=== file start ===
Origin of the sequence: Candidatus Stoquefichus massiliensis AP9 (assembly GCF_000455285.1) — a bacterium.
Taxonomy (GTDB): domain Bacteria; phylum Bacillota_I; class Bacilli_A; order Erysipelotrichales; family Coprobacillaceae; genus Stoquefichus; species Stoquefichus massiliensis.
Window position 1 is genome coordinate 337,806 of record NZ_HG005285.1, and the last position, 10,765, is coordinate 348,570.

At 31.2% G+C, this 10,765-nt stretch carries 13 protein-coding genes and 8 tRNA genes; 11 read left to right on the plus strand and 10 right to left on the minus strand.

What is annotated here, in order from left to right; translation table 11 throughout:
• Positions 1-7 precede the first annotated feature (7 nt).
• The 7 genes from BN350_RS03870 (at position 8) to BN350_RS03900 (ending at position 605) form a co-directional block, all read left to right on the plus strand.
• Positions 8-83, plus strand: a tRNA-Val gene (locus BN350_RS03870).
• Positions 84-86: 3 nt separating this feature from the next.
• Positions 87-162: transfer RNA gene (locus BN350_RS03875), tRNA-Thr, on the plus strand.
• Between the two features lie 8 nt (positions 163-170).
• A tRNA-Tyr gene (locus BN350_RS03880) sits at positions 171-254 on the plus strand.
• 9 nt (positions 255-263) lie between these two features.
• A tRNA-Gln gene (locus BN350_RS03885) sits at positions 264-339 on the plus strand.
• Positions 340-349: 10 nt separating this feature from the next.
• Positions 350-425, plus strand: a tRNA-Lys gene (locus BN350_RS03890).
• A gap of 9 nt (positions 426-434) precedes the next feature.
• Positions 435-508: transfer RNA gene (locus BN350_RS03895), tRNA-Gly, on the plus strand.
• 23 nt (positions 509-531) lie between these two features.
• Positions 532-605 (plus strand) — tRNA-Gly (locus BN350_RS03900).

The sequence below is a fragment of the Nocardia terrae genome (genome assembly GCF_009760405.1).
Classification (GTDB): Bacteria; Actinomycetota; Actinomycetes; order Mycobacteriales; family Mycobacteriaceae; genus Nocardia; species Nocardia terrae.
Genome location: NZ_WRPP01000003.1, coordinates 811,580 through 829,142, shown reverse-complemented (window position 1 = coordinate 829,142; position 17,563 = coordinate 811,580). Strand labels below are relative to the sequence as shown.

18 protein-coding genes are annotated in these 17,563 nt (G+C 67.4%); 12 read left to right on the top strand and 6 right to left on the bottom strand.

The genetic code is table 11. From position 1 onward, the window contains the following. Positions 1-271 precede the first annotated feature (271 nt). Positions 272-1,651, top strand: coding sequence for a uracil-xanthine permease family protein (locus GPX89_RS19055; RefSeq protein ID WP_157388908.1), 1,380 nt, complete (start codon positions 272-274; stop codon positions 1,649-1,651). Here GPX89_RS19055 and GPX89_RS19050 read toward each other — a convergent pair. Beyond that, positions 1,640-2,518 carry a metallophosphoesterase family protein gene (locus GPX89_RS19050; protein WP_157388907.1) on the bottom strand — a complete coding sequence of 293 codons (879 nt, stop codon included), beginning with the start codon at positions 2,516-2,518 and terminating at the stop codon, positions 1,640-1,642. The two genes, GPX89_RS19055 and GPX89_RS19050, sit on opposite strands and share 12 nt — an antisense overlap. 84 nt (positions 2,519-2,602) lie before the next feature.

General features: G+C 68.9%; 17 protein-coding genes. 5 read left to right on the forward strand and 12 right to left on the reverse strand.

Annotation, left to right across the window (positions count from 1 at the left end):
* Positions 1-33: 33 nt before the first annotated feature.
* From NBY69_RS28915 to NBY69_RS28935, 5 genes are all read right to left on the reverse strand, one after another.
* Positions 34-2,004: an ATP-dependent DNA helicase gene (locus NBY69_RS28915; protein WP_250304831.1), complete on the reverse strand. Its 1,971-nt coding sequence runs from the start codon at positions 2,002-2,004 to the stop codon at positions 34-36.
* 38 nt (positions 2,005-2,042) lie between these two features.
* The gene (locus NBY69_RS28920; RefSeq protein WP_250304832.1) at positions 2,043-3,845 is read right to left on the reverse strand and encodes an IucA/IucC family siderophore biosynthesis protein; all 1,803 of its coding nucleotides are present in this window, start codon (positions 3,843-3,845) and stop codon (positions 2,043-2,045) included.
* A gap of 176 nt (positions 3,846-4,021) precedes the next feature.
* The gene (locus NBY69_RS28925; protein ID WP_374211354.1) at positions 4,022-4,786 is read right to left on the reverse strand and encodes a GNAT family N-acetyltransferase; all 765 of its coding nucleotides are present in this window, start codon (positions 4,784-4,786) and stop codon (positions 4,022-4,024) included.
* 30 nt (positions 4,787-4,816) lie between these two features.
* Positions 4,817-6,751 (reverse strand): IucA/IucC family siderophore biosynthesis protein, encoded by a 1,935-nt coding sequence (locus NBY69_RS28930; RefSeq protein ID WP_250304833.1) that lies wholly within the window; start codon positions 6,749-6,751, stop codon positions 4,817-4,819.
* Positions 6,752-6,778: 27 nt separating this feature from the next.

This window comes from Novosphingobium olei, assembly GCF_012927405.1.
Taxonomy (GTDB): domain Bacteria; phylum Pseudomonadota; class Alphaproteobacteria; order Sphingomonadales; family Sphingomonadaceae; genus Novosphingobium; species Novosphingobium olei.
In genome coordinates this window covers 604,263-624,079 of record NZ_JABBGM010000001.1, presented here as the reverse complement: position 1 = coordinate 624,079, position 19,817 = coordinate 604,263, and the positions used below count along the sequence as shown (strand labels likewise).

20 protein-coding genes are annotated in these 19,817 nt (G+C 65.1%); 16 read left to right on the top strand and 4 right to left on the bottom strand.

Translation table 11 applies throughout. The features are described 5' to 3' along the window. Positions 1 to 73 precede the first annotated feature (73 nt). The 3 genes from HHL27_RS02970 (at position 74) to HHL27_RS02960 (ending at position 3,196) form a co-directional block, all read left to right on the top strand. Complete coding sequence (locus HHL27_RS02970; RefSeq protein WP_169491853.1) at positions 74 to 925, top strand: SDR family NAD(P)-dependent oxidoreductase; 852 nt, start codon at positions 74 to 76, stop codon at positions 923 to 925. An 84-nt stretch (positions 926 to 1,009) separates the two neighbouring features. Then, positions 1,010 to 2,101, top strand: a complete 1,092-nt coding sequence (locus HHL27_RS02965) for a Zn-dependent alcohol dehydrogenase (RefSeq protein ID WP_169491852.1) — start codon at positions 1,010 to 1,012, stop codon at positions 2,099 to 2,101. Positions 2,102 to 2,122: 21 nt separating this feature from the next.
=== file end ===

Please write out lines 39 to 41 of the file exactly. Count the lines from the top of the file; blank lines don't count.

Taxonomy (GTDB): domain Bacteria; phylum Pseudomonadota; class Alphaproteobacteria; order Sphingomonadales; family Sphingomonadaceae; genus Novosphingobium; species Novosphingobium olei.
In genome coordinates this window covers 604,263-624,079 of record NZ_JABBGM010000001.1, presented here as the reverse complement: position 1 = coordinate 624,079, position 19,817 = coordinate 604,263, and the positions used below count along the sequence as shown (strand labels likewise).

20 protein-coding genes are annotated in these 19,817 nt (G+C 65.1%); 16 read left to right on the top strand and 4 right to left on the bottom strand.